Collection: Pictures With Permission from the Guardian Archives
(Predecessor of the Arkansas Catholic Newspaper)
Source: Arkansas Catholic newspaper collection scanned by SmallTownPapers, Inc.
Early Catholics in Hoxie
The Catholic Church has had a presence in Hoxie since before the town was incorporated. Mass was celebrated for the first time in Hoxie in 1881, at the home of Mr. and Mrs. S. C. Dowell by Father John E. Weibel, who was then located in Jonesboro. Father Weibel would visit Hoxie at regular intervals, sometimes saying Mass at the Dowell home and sometimes at the Boas Hotel, built in 1883 and owned by Mr. and Mrs. Henry Boas. Mr. and Mrs. Pat Whelan are also mentioned as some of the first Catholic settlers in Hoxie.
1886 – First Catholic Church in Hoxie
Five years after that first meeting, Father McQuaid became the pastor for Hoxie. It was during his first year, in 1886, that the first church was erected, named “All Saints Church”. We do not have a close-up picture of this church, but know that it was located on the corner of SW Lindsey and SW Texas Street (later Hwy 67), and faced the Iron Mountain railroad tracks. We have another photograph of an early Hoxie Street Scene that shows this church in the distance, that we will publish in a later article. It was described as a beautiful, if rather small, frame building surrounded by an improved lot and fenced in. Today this corner lot is occupied by a branch of First National Bank, at the stoplight in Hoxie.
1892 marked the 25th Anniversary of the Most Reverend Edward Fitzgerald being consecrated as the 2nd Bishop of Arkansas. This “Silver Jubilee” Anniversary was celebrated by Catholics throughout Arkansas, including Hoxie, where the Bishop visited and blessed the new church on April 24th, 1892.
Almost all publications in the State of Arkansas took notice of this event, the following is a great description from The Echo newspaper:
The 24th of April will remain a memorable day in the annals of the Catholic Church in the Diocese of Little Rock. On this day, the Bishop blessed the beautiful new church at Hoxie. This is a mere village, but it poses as the crossroad of two railroads, the Iron Mountain’s main line, and the Kansas City-Gulf Railroad, and is, therefore, a gateway of travel. The surrounding country is rich. One and one-half miles to the north of Hoxie lies Walnut Ridge, connected by both dray and railroad lines. It is a beautiful, rich town with good hotels, a bank, and a very fine opera house.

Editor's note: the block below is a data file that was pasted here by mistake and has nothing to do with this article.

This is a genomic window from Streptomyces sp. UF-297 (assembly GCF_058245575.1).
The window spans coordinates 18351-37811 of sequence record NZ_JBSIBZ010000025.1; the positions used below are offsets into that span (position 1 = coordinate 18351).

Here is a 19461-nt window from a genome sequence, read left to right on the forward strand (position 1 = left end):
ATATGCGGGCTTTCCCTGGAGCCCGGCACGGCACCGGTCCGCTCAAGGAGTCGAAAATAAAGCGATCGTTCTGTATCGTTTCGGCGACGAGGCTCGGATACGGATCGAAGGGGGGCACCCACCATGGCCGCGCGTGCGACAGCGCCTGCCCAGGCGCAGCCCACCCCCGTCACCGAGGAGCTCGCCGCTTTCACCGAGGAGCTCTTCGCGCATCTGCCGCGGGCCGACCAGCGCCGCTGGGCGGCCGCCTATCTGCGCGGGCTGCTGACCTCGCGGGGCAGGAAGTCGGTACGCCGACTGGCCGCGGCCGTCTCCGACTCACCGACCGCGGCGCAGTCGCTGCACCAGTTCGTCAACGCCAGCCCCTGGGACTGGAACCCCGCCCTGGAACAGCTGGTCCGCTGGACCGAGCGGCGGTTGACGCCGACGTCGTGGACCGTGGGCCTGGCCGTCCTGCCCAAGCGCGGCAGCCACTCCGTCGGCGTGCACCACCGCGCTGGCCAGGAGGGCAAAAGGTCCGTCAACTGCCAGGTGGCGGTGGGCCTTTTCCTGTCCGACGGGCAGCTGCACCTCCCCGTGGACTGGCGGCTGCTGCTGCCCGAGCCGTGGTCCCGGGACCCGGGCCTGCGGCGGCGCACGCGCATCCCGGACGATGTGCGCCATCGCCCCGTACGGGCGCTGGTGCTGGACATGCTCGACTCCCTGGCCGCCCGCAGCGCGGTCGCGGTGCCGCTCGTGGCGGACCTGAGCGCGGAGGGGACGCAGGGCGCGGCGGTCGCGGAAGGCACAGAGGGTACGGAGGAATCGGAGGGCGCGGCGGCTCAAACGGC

In Walnut Ridge there are three saloons, and in Hoxie two. About three miles south of Hoxie are Minturn and Lindsay. Seven miles to the west on the KC Railway is the small town of Portia, a very active place, surrounded by the richest farmland. Six miles to the east is Sedgwick, a small town with several large sawmills. In all these places there is a small number of Catholics; this central church at Hoxie has the potential of serving all of them.
All Saints Church is fifty feet long, has an exceptionally large painting (4′ x 9′) above the beautiful altar depicting the Crucifixion of Christ…
The following humorous story, taken from a historical publication of Catholics in NorthEast Arkansas, located at the Lawrence County Library, also occurred in 1892. It occurred during a fundraiser speech from Reverend Father O’Reilly, pastor of Helena.
On the night on which he was scheduled to speak at Hoxie, a veritable downpour occurred … An entire herd of hogs found shelter under the church against the inclemency of the storm. While the people quietly assembled, no one noticed anything. But after the speaker had begun, the “grunters” let out infernal noises so that scarcely any one could understand the speaker. Angrily, Father McQuaid rushed out and succeeded to rout the herd of screaming hogs with the first whip he found and used.
1914 – Second Catholic Church in Hoxie
In 1913, Father Heagney became pastor of the Hoxie Church, travelling from Little Rock every two weeks. It was during this time that the first church burned. It was replaced immediately by a new church in a different location, on the north east side of town.
This new church sat across the railroad tracks from where Budgie Little’s Service Station is now. It was directly in the middle of the block between Ruth and Jackson Streets on NE 2nd Street, and faced West.
This new “All Saints Church” was dedicated by the Right Reverend John B. Morris on May 15, 1914.
This church building was torn down in 1924.
1925 – Third Catholic Church in Hoxie
In 1920, Father S. J. Peoples was assigned to Hoxie. The congregation steadily outgrew their current building, and in 1924, a lot was purchased in yet another section of town. This lot was located on NE 2nd Street, between Towne Street and Cleveland Street. This block is directly across the railroad tracks from where Bryan Funeral Home sits today. The church faced East, toward NE 2nd Street, away from the railroad tracks.
This third Catholic Church was built on this lot in 1925. It was named “Mary Immaculate Church”, and the first Mass was celebrated on June 14, 1925.
We do have a few pictures of this building. The featured image for this article at the top of the page is the actual exterior of the church. We also have an artist’s rendition of the church from a copy of the November 22, 1924 Guardian Newspaper and an actual interior photographs of the building from a copy of the June 18, 1943 Guardian Newspaper.
Does anyone remember seeing this last church standing? James Whitlow remembers a pile of bricks on this lot when he was a young boy.